Rocking Horse Conservation

An old rocking horse in well-preserved original condition has its own value and beauty, and tells a very different story from one that has had a major overhaul. In the same way, a rare or especially valuable one that has anything original remaining serves as a window into the past and the golden age of rocking horse manufacture.

We always encourage preserving all original features (whenever possible and practical), respecting the horse's historical integrity and the value of paint and harness put on in a factory long gone. Sometimes it means that a horse should be retired from service, but particularly if a horse is unusual in the long run that's better, as original horses become scarcer with time.

A rocking horse that has been conserved is probably not the best choice for play by young children, so if you have a horse in original condition in mind as a toy or you would like to revive a well-preserved and rare old horse for a new generation's pleasure, it is worth considering how well it will survive and perhaps let children play with one that doesn't have irreplaceable finishes.



Azrac is a No 4 Bartlett that came with lovely original paint, gesso that was starting to flake around where it had been knocked by use. The usual signs or wear and age: cracked leather, brittle thin hair, tatty saddle cloths etc.

Azrac's surface was fixed, sealed and given a clear coat in a patina that exactly matches the original. The stand was likewise cleaned and sealed - again in varnish matching original patina. Saddle was partially removed, thoroughly cleaned, broken leather repaired (not replaced) and finally all was replaced with original pins in original positions. Only hair, saddle cloths and stirrup leathers are new. Saddle cloths are a match to original.





Ariadne is a wonderfully original bow horse by JR Smith, circa 1910. It is fairly uncommon to see bows in such good condition - as beautiful as they look, bows are not the most durable base for a rocking horse. They are particularly prone to worm infestation, and the design is not well-engineered. Bows flatten at the bottom or crack under weight, usually taking leg joints with them, which in turn can damage or destroy gesso and paint. Add to that the likelihood of old horses having been given a lick of enamel by a well-meaning parent or grandparent... well, Ariadne is special. Fortunately her buyer appreciated her originality so Ariadne had nothing more than conservation work carried out with no restoration. Dirt from decades of standing in a barn was gently cleaned off, all surfaces sealed to protect from further deterioation and brittle leather was reconditioned as much as possible. (Ariadne has gone to a new home in New Zealand).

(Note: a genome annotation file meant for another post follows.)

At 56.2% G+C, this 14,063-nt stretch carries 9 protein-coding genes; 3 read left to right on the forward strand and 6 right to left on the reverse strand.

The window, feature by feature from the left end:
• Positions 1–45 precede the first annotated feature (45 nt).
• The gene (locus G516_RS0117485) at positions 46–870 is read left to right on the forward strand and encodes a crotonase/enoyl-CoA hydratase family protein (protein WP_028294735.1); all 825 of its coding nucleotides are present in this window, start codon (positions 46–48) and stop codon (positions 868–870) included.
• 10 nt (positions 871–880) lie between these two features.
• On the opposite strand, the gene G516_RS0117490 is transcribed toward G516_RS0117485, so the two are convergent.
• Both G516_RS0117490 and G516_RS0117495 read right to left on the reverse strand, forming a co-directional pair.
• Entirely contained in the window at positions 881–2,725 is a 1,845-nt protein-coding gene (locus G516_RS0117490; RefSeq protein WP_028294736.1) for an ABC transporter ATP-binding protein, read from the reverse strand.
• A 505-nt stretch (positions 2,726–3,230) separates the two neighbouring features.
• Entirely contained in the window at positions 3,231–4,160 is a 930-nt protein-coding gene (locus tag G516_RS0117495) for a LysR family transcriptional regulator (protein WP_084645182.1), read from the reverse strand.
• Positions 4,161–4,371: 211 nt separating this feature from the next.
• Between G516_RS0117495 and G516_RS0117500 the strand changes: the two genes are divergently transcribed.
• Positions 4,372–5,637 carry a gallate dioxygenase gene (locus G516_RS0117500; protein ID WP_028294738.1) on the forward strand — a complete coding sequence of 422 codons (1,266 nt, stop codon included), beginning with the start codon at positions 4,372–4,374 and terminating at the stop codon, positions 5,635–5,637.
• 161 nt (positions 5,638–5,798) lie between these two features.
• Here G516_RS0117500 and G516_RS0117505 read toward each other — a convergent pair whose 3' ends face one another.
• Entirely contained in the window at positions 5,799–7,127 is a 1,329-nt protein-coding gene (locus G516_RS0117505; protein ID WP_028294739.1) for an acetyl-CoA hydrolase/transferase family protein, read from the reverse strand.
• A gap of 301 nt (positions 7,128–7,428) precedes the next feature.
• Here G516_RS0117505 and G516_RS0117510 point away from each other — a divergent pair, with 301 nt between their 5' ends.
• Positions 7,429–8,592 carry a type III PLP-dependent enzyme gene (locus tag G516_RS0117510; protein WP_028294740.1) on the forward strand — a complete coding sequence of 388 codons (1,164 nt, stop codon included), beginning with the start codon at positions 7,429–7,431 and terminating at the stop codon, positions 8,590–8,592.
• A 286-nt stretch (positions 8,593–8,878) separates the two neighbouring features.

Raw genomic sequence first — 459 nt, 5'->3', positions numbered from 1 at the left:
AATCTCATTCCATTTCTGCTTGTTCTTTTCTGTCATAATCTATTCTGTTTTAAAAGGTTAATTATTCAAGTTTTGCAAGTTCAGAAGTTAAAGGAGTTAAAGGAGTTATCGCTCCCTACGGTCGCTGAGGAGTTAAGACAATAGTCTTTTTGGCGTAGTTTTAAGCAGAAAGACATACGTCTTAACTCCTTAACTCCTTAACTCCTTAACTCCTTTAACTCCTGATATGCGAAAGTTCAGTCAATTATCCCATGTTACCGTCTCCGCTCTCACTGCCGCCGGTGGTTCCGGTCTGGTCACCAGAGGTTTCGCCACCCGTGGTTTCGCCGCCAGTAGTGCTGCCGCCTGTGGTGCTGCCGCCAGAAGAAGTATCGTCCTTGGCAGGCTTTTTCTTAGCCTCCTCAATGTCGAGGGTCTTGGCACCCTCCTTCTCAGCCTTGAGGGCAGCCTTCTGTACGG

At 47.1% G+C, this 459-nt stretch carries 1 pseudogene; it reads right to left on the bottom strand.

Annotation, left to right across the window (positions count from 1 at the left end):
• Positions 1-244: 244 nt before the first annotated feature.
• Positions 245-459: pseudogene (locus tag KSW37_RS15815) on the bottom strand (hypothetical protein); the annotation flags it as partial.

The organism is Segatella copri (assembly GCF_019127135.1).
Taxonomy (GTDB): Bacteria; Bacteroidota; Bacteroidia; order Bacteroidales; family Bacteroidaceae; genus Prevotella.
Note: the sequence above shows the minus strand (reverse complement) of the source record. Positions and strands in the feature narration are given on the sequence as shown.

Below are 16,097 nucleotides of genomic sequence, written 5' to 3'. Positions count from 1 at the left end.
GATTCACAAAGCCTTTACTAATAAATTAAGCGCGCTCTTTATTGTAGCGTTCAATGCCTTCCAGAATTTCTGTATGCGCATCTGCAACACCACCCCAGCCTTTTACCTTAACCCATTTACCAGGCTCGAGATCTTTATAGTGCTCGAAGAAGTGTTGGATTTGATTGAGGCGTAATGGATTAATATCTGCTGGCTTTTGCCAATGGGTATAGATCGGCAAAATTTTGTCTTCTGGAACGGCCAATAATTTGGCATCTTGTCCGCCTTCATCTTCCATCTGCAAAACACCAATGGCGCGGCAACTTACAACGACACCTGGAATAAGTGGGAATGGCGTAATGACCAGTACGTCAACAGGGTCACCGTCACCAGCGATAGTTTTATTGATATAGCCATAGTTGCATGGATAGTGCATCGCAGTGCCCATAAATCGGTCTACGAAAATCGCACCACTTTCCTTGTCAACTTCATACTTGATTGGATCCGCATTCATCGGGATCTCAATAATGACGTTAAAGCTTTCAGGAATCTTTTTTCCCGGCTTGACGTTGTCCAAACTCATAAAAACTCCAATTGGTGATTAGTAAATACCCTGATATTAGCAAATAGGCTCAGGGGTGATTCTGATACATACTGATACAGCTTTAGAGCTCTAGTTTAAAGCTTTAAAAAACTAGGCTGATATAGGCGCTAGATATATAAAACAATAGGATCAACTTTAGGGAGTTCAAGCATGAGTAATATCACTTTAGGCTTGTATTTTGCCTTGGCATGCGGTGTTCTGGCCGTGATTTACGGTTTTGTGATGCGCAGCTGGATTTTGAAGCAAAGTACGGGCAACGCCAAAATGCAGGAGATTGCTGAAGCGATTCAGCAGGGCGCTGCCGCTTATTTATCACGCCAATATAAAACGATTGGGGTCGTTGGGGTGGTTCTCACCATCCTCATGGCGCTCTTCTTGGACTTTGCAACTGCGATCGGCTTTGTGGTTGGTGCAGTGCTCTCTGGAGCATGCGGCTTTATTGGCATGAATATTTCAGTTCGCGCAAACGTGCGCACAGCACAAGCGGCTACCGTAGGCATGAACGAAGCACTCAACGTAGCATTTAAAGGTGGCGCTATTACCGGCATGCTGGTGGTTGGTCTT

Georgie is an exceptional example of a No 3 Roebuck rocking horse, dating to around about 1915-1920. Aside from new tack created to look as close to exactly like old as possible, she is absolutely original condition which makes her a very beautiful horse and a valuable example of Roebuck rocking horse making in a time when a rocking horse was an expensive luxury item, made by hand.

Georgie has been be gently cleaned, sealed and stand cleaned of decades' worth of garage grime without damaging the wood. She has been given new hair in a colour that complements her colouring. Her owners remember her with tack and we have tried to recreate it as accurately as possible. In the absence of exact trim, we have used antique cotton trim on the saddle cloths in keeping with the original style. Original rosettes that weren't too frail have been reused.




More to be added...































No detail is too small to be worth paying attention to:

Azrac's faded saddle cloth had enough to see what the fabric looked like. We matched the fabric fibre and texture exactly, but the colour wasn't quite right so we hand-dyed it to match.

(triangular piece is original, bright red is what we started with, background is what was finally good enough)























































Filthy stand cleaned and rebeautified, paint and flaking gesso stabilised. The owners' childhood memories are of Georgie with tack and that's how they wanted her to look, so we have recreated the tack as closely as possible using remaining fragments. We matched old red with oxblood, and found a little original royal blue saddle (not so bright as it looks in the photo. Georgie is now a worthy family heirloom deserving a place of pride.